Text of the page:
Carved stone Monuments in Iona and the Western Highlands.
James Drummond, 1881.

For anyone devoted to the Isle of Iona and the magnificent ancient carved stones found there, as well as their influence on the craftwork of Alexander and Euphemia Ritchie as well as other Scottish silversmiths and crafts workers - the ‘Holy Bible’ of reference books is the rare volume ‘Carved Stone Monuments in Iona and the Western Highlands’, by James Drummond.

The book itself is very large and heavy, measuring 37cms x 28cms x 4.4cms, and is the sort of book that, if you are lucky enough to locate a copy, you’ll need to read either flat on a table or on a cushion on your lap, due to its size and weight.

Drummond was curator of the Nation Museum of Antiquaries of Scotland, and was, like some of us today, totally fascinated by the ancient carved stones found not only on Iona but in neighbouring areas such as Kintyre, Keills, Kilmory, and Knapdale. From c.1868 onwards he spent his spare time travelling to these sites and painstakingly sketching in pencil every stone he came across, all in the most meticulous detail.

In 1881 the Council of the Society of Antiquaries of Scotland realised the uniqueness of Drummond’s painstaking and detailed series of sketches he had completed over the years, and commissioned them to be published as a limited edition book by Archaelogica Scotica in Edinburgh. Single copies were supplied (or perhaps sold?) to each of the Fellows of the Society of Antiquaries of Scotland. They must have cost a lot of money to print, as the book has one hundred full-size chromo-lithographic (semi-colour) plates of illustrations, and features over 200 highly detailed sketches of medieval and earlier carved stones of Western Scotland. It was a hardback publication of very good quality – exactly how many copies were printed is uncertain, but I would doubt if there were more than 300. Each copy is numbered, and the copy shown here is number 87. Copies do come up for sale occasionally on the internet via antique book dealers, but at the time of writing a reasonable copy in the UK will probably cost you £350-£380, and I have seen two in the US for £600+.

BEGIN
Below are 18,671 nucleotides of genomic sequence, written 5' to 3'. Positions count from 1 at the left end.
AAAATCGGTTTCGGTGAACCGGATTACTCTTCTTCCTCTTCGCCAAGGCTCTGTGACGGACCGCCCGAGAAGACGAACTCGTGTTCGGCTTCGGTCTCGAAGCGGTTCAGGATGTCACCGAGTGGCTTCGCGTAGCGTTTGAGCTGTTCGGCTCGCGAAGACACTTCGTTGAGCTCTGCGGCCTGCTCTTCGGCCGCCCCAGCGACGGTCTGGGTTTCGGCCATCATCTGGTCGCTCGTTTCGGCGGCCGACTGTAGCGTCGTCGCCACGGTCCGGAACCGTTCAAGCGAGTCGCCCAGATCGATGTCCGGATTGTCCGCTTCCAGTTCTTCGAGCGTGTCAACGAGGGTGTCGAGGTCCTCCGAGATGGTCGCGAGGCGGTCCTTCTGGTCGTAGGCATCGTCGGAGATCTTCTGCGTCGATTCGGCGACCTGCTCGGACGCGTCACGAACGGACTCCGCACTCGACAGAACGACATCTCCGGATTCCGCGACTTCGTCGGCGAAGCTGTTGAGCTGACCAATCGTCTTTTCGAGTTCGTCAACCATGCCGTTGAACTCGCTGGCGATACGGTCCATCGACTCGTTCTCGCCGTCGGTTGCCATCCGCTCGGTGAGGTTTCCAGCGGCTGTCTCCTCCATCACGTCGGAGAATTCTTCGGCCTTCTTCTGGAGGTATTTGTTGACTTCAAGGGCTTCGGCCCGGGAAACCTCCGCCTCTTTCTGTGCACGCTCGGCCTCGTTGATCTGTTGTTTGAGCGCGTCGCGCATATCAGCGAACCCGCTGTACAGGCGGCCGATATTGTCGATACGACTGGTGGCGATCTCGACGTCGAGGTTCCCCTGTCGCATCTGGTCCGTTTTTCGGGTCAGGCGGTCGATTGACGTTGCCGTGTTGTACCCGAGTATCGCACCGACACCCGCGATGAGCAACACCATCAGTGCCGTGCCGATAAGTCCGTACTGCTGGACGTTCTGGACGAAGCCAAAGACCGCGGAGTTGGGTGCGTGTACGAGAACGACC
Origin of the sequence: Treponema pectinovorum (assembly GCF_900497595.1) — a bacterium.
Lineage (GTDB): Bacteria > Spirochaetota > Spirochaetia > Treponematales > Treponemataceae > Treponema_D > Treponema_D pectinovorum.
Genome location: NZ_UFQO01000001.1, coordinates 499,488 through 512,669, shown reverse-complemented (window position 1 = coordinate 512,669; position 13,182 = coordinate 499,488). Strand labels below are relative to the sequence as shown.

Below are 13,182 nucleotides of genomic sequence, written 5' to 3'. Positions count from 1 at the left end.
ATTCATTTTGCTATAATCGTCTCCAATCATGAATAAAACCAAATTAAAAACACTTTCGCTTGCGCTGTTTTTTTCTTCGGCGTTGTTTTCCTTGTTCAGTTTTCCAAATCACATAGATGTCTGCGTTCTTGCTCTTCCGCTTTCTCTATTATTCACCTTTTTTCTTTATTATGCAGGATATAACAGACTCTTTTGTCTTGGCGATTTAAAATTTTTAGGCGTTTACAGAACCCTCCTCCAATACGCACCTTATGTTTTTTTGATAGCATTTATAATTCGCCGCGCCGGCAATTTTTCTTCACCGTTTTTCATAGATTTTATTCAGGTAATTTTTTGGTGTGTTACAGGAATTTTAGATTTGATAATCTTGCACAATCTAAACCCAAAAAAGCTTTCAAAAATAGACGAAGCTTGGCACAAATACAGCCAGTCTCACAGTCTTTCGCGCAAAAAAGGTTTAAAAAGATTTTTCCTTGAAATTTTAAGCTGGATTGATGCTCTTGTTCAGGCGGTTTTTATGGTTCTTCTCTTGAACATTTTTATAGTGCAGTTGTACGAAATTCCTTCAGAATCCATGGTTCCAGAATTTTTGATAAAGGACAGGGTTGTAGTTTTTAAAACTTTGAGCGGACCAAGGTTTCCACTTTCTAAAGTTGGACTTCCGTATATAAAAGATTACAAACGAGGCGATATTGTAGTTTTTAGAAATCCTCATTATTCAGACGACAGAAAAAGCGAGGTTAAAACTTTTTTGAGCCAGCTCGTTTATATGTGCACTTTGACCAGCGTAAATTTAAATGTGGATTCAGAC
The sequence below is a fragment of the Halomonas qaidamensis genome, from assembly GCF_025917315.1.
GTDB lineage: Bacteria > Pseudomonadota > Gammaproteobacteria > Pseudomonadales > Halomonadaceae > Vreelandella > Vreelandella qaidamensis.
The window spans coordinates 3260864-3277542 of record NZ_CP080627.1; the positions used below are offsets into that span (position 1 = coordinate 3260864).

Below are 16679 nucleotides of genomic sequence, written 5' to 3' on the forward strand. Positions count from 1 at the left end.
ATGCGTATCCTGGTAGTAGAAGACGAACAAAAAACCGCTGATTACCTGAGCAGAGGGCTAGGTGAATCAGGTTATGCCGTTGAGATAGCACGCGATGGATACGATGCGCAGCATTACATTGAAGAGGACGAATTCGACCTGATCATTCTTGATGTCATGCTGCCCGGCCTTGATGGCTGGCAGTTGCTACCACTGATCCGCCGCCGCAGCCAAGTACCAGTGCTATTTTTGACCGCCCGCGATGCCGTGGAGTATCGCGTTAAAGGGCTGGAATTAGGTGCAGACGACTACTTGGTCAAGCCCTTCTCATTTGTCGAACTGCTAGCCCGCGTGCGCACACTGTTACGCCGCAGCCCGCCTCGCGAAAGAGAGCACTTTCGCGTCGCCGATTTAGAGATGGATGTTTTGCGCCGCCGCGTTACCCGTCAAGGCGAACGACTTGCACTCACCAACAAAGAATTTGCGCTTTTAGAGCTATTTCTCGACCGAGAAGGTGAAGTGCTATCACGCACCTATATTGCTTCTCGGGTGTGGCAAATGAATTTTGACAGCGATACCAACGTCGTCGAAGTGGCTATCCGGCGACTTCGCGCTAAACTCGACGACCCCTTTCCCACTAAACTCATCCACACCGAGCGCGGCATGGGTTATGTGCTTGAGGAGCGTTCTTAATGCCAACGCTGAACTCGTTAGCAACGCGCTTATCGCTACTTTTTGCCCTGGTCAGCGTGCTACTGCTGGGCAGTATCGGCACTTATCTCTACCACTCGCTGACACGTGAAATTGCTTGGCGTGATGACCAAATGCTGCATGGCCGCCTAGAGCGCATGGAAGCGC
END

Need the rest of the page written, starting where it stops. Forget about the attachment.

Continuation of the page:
In the 1960s, Llanerch Publishers in South Wales produced a small paperback copy of Drummond’s book. This version, although a good reference book, is less than a quarter of the size of the original (and about 1/20th of the weight!), and the quality of the plain black and white line-drawing illustrations are in no way comparable with the original large chromolithographs in the 1881 version. This 1960s edition has been out of print for several years now , but can occasionally be found in second-hand bookshops.

Libraries are always worth trying, as they may be able to locate a copy of the original book for you to look at if they haven’t got a copy themselves. Due to its rarity you’ll have to look at it ‘in situ’, they won’t let you borrow it to take home under normal circumstances, (and also if you had to carry it home it would be very heavy!)

This book was printed when Alexander Ritchie was 25 years old, and the Ritchies would certainly have been familiar with it. They would probably have had a copy of it in their own collection of Scottish history and Celtic art books at Shuna Cottage on Iona. (In the 1960s there was a fine copy of Drummond’s book in the Abbey Library on Iona that I was able to study in depth while living on the island.)

Shown here is the frontispiece of the book, which has a small chromolithograph picture of Kilmory Chapel and standing cross towards the bottom of the page. The date at the bottom of the page is 1881. The title on the gold-embossed cover is shown in the second picture.

Due to space, just three of the 100 plates are shown below. Hopefully we will be able to add a few more plates at a later date.


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